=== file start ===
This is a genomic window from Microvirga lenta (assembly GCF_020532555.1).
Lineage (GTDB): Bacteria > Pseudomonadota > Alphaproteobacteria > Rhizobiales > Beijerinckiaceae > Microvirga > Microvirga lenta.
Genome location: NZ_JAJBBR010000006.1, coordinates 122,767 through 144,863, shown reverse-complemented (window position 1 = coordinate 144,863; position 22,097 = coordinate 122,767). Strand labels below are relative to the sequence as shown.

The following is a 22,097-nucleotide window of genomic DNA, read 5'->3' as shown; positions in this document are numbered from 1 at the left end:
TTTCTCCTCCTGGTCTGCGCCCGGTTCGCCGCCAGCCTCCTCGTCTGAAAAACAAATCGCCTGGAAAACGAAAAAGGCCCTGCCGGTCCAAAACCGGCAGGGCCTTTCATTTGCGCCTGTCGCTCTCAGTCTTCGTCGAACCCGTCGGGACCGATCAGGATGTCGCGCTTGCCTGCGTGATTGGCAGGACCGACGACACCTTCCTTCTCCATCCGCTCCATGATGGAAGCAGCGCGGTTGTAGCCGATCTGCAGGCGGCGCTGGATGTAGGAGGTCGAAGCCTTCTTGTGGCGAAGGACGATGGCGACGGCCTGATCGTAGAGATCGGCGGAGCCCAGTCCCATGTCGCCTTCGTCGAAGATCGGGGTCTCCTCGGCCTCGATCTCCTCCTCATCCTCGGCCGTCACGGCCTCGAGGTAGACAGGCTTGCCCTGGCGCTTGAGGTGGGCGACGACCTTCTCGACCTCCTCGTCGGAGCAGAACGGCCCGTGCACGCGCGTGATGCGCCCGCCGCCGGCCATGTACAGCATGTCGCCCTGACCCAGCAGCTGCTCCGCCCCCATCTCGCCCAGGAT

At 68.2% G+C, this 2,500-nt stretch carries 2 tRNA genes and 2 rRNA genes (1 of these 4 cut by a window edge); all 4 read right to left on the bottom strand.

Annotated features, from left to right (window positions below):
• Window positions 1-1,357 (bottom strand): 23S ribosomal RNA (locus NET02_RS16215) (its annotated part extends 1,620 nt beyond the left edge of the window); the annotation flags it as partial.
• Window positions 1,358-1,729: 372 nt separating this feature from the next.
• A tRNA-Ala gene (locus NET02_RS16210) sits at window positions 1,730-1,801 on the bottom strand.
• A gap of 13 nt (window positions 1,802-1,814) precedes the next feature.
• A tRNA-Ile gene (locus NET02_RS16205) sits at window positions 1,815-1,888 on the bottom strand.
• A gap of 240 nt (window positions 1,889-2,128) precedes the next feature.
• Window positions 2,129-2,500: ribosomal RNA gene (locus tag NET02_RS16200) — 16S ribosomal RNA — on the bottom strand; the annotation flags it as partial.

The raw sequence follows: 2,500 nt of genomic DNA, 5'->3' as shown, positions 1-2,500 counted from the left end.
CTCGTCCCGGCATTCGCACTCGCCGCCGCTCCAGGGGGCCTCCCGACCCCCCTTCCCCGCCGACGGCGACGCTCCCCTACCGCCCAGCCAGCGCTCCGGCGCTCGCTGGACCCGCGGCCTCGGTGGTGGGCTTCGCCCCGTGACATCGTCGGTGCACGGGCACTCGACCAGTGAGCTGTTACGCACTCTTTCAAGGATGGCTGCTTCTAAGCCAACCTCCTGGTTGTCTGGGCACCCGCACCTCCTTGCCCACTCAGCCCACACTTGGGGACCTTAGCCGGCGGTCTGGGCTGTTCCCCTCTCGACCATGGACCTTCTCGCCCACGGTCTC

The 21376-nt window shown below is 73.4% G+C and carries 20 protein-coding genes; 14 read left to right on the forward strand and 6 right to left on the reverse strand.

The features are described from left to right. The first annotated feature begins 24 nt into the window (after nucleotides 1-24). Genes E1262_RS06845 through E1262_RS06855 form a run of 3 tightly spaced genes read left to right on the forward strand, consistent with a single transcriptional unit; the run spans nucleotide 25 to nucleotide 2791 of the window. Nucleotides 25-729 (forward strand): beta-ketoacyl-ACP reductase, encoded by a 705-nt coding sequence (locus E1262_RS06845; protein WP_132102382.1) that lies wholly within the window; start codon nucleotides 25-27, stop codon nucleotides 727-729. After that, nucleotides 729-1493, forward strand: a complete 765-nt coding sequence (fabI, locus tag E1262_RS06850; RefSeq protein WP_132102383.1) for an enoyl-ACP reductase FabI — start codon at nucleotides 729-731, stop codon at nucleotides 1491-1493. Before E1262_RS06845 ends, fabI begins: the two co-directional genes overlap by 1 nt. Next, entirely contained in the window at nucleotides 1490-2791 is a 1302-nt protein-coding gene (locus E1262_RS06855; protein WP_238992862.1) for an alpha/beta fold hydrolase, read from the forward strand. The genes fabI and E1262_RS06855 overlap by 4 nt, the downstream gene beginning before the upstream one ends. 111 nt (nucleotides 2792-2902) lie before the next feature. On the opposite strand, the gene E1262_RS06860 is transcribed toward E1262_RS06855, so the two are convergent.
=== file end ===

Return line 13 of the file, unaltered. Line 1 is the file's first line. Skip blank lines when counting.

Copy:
• A gap of 240 nt (window positions 1,889-2,128) precedes the next feature.